Check in with your IT provider about Log4j
A security flaw has been found in several systems used by schools and early childhood providers.
What is happening?
A serious weakness, or vulnerability, has been found in a software component, called Log4j.
Log4j is a small piece of software that is used as a building block in many types of software and online services, including the ones used by schools, kura and early childhood services. Because it’s just one of the components in a piece of software, you might not know if your school or service uses it.
This issue affects lots of software across the internet, it isn’t specific to school software. For example, it could affect routers, management system, servers or other internet-connected software or hardware.
What can I do?
We recommend you contact your IT provider or internal IT staff if you haven’t heard from them already. Ask them to check if you use Log4j in your systems, and to apply any necessary updates. If they need further information, technical guidance is available on the CERT NZ website(external link).
If any of your software providers have recently asked you to update your software, we recommend you do this immediately too.
Because Log4j is used in lots of software, you may need to update multiple applications, services, and devices.
We are also working with Network for Learning to put temporary blocks on some overseas internet traffic to make it slightly harder for attackers to use this vulnerability. This is not a permanent measure, but it’s intended to give schools a bit of time to fix the items on their network.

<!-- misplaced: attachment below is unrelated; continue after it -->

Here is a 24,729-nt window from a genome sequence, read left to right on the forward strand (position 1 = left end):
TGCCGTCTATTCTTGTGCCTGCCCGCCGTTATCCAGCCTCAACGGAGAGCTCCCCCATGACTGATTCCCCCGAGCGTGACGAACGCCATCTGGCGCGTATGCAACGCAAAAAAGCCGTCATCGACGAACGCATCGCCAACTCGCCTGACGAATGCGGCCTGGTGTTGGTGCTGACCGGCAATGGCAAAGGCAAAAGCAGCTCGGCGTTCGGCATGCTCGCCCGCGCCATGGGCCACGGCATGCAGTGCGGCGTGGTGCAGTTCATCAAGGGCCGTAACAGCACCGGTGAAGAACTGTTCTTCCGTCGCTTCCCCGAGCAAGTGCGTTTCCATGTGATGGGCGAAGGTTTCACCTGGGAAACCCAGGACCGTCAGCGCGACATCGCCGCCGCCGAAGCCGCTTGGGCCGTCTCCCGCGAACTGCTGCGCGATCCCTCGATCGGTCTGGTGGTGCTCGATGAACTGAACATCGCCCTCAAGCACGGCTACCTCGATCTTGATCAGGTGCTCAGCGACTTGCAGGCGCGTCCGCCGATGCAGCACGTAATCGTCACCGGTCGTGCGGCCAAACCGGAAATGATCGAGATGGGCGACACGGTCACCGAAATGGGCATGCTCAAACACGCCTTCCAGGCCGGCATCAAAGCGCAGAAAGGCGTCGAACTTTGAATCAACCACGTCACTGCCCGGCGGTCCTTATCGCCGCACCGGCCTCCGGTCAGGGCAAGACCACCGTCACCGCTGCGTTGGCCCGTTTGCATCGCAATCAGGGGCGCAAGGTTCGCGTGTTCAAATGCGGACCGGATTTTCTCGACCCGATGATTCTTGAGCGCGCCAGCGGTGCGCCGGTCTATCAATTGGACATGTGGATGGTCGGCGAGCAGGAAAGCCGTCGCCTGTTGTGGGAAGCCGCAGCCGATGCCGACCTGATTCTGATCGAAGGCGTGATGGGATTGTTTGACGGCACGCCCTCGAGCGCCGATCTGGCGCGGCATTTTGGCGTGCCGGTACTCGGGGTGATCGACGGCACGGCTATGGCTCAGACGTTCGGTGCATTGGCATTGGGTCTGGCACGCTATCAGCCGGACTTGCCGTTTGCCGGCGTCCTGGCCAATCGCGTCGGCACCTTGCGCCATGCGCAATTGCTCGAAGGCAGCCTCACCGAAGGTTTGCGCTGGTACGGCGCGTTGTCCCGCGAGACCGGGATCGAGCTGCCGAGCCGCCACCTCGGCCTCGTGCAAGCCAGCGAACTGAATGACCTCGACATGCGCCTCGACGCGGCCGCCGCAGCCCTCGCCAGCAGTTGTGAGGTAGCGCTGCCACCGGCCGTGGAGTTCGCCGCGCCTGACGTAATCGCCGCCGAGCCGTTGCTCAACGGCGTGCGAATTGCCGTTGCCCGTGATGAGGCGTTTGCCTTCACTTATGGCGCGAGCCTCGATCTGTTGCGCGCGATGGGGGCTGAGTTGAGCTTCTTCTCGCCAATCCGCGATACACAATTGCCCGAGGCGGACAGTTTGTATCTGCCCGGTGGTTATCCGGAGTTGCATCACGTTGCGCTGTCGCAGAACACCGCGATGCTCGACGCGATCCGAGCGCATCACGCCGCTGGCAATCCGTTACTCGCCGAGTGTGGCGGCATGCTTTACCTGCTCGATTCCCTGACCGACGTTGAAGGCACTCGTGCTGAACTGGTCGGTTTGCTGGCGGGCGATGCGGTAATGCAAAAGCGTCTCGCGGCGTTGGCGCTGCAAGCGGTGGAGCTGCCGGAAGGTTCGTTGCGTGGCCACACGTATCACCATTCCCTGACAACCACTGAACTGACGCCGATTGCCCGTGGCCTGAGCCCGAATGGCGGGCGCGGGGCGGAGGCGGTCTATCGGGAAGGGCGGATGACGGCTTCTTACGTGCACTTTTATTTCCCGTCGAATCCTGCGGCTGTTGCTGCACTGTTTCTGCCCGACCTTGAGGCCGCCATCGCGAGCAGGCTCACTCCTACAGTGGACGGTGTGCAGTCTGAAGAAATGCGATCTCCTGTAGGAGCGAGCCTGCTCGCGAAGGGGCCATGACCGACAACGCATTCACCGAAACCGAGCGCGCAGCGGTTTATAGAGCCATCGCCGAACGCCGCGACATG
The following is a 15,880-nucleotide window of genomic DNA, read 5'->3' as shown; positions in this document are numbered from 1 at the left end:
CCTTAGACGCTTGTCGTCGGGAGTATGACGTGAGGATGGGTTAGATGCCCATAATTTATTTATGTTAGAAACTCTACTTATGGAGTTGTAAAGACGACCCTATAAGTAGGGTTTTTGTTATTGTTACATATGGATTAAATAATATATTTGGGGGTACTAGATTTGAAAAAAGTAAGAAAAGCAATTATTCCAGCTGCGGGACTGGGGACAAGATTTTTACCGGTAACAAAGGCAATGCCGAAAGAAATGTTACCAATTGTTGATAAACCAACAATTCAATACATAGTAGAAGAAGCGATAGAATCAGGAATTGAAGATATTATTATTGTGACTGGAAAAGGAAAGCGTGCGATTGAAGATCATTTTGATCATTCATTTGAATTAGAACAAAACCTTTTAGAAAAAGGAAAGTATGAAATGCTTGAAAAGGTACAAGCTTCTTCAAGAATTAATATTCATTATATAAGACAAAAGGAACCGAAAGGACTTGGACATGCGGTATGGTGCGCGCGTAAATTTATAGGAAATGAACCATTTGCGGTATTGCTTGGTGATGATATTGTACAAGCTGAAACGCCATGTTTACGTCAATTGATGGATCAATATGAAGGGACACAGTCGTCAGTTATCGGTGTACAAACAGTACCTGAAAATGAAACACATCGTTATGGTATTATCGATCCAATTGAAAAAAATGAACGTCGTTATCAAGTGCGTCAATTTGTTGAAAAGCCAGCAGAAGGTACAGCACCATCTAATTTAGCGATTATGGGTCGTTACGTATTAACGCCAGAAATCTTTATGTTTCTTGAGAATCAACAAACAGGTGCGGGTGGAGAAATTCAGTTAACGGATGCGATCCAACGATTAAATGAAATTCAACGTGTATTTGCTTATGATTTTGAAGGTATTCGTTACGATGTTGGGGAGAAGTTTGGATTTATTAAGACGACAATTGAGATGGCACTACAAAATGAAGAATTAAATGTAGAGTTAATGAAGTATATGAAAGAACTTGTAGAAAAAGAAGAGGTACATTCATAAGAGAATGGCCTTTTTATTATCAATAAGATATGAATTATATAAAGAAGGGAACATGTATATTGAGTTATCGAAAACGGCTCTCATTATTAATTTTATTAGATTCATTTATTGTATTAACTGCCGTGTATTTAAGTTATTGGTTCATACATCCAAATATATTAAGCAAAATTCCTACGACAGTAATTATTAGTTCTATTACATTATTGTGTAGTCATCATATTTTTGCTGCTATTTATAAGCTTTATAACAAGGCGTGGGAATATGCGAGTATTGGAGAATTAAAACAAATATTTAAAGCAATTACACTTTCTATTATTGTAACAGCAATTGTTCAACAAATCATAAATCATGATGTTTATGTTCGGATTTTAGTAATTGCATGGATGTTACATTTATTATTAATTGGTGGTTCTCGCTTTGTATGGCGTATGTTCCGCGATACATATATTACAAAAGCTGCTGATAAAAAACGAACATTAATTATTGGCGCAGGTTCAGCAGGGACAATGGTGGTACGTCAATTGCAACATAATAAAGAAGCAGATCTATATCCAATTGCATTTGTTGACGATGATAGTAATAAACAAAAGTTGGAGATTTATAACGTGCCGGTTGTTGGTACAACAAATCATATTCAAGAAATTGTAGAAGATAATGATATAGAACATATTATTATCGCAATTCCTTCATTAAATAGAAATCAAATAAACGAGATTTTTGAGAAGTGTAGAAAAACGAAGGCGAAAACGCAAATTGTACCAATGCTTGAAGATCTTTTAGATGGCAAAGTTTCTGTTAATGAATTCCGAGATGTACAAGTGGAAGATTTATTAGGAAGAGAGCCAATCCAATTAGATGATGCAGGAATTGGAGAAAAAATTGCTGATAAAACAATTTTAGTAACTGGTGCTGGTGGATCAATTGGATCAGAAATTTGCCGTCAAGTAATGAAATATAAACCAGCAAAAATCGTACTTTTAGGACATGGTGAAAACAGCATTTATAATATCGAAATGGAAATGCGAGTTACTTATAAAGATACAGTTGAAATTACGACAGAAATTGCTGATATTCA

Schools who have this block in place will have been contacted by N4L, see the email they’ve sent you for more information, or contact the N4L Helpdesk on 0800 LEARNING. We will continue working with N4L to investigate, support and advise schools as the situation progresses.
How does the vulnerability work?
The vulnerability means online attackers can access the systems that use Log4j without your knowledge.
If they get into your systems they could put in their own malicious software such as viruses and malware and your school could be affected by a serious cyber incident, like a data breach or contain ransomware.
It’s like having an unlocked side door into your school – someone with bad intentions could put anything in.
If you have more questions, or need assistance getting an IT provider to help you, contact the cyber security team: email@example.com
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